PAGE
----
There is one day each year that draws everyone’s attention to the harmful effects of pollutants, toxins, and hazardous waste on the environment…and that day is today, Earth Day! Every year, people use today to both celebrate the earth as well as to help raise awareness about the devastating effects that environmental pollutants have on our planet.
bin of e-waste
Here at 4th Bin, we like to think that everyday is Earth Day. One of the primary motivations behind our work is offering an outlet for the responsible recycling of e-waste to individuals who understand the consequences due to haphazard electronic disposal and want to minimize their impact on the environment. Unfortunately, many well-intentioned people are not aware of the destructive forces hidden inside their computers and cell phones.

In the spirit of Earth Day, we feel it is our responsibility to not only offer an environmentally friendly outlet for e-waste disposal, but also to take this opportunity to inform our community why it is so important to reduce and recycle e-waste. A few things to consider:

Electronics are full of toxins that are damaging to human health. Poisons such as Arsenic and Antimony, carcinogens like dioxins and cadmium, and nervous system toxins like lead and mercury are abundant in electronics. Frequently, e-waste is shipped to 3rd world countries like Ghana and Nigeria where men, women and children are tasked with de-constructing the waste, exposing themselves to the dangerous chemicals.

The level of toxic waste found in electronics is truly alarming. In fact, e-waste contributes to just 2% of the total trash in American landfills, but contains over 70% of the toxic waste in landfills.

The advantages of recycling e-waste are not limited to reducing the amount of waste and toxic chemicals in landfills around the world,. The recycling process also allows many of the valuable resources used in the production of electronics to be re-used. This means there is a diminished need for mining and other production costs.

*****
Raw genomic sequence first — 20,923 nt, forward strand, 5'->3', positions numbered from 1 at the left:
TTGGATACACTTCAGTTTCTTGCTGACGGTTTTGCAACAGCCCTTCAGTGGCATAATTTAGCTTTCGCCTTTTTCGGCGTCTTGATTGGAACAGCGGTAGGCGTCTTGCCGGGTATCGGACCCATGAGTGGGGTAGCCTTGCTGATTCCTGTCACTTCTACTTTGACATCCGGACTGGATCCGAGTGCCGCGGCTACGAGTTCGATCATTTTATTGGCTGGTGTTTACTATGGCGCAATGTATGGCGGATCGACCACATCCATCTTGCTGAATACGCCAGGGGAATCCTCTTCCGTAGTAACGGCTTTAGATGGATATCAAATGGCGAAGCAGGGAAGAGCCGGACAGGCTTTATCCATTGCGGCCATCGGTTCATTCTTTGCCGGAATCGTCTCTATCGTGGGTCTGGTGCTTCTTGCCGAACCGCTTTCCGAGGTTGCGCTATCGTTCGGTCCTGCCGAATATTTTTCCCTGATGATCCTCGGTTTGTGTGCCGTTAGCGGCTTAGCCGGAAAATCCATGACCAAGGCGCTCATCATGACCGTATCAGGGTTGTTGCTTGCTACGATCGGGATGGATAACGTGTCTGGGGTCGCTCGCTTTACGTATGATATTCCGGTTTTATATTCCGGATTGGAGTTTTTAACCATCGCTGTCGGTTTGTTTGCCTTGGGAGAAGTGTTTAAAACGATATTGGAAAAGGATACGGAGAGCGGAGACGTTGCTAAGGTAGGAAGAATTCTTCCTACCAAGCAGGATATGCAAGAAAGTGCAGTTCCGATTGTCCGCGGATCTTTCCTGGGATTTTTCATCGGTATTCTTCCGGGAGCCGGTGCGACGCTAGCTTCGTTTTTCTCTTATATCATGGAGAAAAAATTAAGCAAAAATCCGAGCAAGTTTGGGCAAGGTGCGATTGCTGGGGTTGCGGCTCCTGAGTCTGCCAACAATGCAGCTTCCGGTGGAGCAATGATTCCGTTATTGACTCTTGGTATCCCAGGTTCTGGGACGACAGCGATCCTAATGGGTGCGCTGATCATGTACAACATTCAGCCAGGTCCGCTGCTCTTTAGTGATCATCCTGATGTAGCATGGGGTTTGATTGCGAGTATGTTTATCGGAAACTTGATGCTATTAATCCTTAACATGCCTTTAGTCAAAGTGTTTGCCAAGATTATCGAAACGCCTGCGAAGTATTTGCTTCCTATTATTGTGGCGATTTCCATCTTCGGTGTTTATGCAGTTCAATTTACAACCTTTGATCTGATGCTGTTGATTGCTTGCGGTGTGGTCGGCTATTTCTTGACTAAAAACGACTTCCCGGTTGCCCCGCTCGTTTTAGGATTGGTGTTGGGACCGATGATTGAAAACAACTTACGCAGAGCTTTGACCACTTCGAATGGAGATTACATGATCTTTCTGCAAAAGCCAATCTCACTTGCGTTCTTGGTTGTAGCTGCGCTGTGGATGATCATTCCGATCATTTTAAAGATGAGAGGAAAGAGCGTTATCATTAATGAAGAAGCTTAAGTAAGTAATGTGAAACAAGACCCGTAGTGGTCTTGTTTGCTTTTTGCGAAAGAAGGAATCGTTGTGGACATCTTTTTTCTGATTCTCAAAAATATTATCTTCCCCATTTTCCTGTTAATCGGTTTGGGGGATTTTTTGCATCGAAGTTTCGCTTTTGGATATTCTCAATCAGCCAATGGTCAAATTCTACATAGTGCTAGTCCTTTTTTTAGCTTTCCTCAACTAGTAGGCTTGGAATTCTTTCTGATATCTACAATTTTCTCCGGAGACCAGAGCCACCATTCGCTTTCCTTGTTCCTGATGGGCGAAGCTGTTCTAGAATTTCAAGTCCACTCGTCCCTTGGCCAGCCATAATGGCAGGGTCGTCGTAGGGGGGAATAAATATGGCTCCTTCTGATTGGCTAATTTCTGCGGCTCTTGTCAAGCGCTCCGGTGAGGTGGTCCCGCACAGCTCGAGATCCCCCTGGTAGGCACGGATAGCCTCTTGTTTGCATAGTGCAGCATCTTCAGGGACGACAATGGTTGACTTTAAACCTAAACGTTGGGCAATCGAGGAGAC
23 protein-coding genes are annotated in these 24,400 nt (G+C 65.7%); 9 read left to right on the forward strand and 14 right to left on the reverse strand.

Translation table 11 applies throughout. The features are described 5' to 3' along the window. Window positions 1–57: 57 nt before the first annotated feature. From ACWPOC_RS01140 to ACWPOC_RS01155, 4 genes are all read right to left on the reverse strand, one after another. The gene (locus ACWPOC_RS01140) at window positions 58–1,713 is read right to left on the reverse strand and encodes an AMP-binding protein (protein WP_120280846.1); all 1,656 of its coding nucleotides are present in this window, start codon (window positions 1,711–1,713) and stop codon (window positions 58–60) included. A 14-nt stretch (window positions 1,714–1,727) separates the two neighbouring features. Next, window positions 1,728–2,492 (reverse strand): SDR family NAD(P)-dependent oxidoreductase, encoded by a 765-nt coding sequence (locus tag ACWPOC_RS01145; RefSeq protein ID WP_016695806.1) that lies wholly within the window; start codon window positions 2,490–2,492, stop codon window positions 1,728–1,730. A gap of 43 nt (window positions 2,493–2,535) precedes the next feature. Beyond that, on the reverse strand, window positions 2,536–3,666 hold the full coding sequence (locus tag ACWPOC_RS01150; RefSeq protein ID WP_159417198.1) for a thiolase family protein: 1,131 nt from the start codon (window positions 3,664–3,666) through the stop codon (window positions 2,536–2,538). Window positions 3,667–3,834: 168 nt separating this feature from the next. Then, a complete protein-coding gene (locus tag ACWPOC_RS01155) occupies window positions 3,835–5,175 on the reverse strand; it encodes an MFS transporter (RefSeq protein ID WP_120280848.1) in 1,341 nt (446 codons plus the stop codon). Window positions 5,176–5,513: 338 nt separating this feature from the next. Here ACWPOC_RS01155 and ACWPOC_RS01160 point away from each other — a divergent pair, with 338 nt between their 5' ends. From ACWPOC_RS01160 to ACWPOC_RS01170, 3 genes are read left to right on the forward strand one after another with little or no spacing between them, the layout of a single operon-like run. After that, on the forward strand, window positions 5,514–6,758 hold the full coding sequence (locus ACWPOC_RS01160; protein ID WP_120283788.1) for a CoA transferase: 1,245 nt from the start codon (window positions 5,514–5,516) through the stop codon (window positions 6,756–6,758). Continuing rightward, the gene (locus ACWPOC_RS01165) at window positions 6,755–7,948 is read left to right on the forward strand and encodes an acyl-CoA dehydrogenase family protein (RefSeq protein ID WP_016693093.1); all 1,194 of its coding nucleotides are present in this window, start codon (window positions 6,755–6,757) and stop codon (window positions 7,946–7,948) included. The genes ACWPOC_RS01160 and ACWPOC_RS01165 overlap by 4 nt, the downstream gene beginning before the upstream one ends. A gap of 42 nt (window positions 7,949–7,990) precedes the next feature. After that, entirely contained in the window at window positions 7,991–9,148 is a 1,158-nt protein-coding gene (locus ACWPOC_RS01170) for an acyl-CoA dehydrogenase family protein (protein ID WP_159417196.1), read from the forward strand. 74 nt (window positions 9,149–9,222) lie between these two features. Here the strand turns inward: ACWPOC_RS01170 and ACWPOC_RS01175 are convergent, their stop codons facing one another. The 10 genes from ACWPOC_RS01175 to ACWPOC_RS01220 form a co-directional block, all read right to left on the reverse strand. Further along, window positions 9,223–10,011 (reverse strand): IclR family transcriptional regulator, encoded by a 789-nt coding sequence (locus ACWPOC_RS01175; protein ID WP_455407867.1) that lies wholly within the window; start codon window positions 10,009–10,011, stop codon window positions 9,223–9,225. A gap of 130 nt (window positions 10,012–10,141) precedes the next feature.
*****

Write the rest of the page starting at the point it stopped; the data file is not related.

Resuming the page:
Did you know it takes around 530 lbs. of fossil fuels, 48 lbs. of chemicals, and 1.5 tons of water to produce just one computer and monitor? Recycling electronics minimizes the American consumer’s energy dependence. Recycling 1 million laptops saves the energy equivalent to the electricity used by 3,657 U.S. homes in a year.

As globalization increases and the demand for electronics rises, the need for responsible electronic recycling outlets will only grow. The human effects on climate change have become indisputable, and it’s up to each and every one of us to continue to reduce our impact on the environment. Responsible e-waste is just one step on the path towards a cleaner and greener planet Earth.

Don’t Let Your Data End Up in the Hands of ISIS

Here at 4th Bin we proudly tell our clients that we are committed to providing the highest level of professionalism, security and reliability when handling certified data destruction, old equipment and e-waste services. We take this incredibly seriously—especially in terms of security.

Clients who want to get rid of sensitive IT equipment (like hard drives) typically understand the need for a secure data destruction service. When dealing with other equipment, the need for the service may not be as clear. But it is just as important.